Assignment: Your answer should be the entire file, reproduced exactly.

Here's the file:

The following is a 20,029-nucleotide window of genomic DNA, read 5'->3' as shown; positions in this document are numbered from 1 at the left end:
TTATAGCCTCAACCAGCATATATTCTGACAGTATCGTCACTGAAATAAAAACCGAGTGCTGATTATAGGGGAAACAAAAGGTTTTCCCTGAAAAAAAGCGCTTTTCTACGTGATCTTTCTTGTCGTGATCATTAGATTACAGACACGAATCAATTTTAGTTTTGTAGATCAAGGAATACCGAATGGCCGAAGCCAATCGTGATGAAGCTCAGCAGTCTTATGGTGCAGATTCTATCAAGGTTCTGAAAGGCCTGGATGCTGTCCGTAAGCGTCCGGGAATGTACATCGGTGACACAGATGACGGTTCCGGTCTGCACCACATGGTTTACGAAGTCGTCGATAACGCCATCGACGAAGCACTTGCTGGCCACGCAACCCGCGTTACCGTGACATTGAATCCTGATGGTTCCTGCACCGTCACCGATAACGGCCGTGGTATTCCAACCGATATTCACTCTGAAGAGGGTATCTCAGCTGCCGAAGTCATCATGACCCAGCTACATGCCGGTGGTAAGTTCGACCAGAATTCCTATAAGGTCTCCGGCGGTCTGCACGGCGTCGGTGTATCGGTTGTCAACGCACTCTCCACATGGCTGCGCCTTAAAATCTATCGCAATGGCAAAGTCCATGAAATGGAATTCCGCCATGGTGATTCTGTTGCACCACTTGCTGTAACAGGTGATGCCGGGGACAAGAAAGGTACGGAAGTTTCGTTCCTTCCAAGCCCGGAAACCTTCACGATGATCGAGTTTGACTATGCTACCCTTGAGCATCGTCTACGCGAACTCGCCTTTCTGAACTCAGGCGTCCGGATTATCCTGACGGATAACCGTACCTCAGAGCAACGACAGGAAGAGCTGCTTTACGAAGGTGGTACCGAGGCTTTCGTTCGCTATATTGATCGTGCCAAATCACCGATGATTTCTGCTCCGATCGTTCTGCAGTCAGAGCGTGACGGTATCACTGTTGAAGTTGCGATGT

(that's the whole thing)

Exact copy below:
The following is a 20,029-nucleotide window of genomic DNA, read 5'->3' as shown; positions in this document are numbered from 1 at the left end:
TTATAGCCTCAACCAGCATATATTCTGACAGTATCGTCACTGAAATAAAAACCGAGTGCTGATTATAGGGGAAACAAAAGGTTTTCCCTGAAAAAAAGCGCTTTTCTACGTGATCTTTCTTGTCGTGATCATTAGATTACAGACACGAATCAATTTTAGTTTTGTAGATCAAGGAATACCGAATGGCCGAAGCCAATCGTGATGAAGCTCAGCAGTCTTATGGTGCAGATTCTATCAAGGTTCTGAAAGGCCTGGATGCTGTCCGTAAGCGTCCGGGAATGTACATCGGTGACACAGATGACGGTTCCGGTCTGCACCACATGGTTTACGAAGTCGTCGATAACGCCATCGACGAAGCACTTGCTGGCCACGCAACCCGCGTTACCGTGACATTGAATCCTGATGGTTCCTGCACCGTCACCGATAACGGCCGTGGTATTCCAACCGATATTCACTCTGAAGAGGGTATCTCAGCTGCCGAAGTCATCATGACCCAGCTACATGCCGGTGGTAAGTTCGACCAGAATTCCTATAAGGTCTCCGGCGGTCTGCACGGCGTCGGTGTATCGGTTGTCAACGCACTCTCCACATGGCTGCGCCTTAAAATCTATCGCAATGGCAAAGTCCATGAAATGGAATTCCGCCATGGTGATTCTGTTGCACCACTTGCTGTAACAGGTGATGCCGGGGACAAGAAAGGTACGGAAGTTTCGTTCCTTCCAAGCCCGGAAACCTTCACGATGATCGAGTTTGACTATGCTACCCTTGAGCATCGTCTACGCGAACTCGCCTTTCTGAACTCAGGCGTCCGGATTATCCTGACGGATAACCGTACCTCAGAGCAACGACAGGAAGAGCTGCTTTACGAAGGTGGTACCGAGGCTTTCGTTCGCTATATTGATCGTGCCAAATCACCGATGATTTCTGCTCCGATCGTTCTGCAGTCAGAGCGTGACGGTATCACTGTTGAAGTTGCGATGT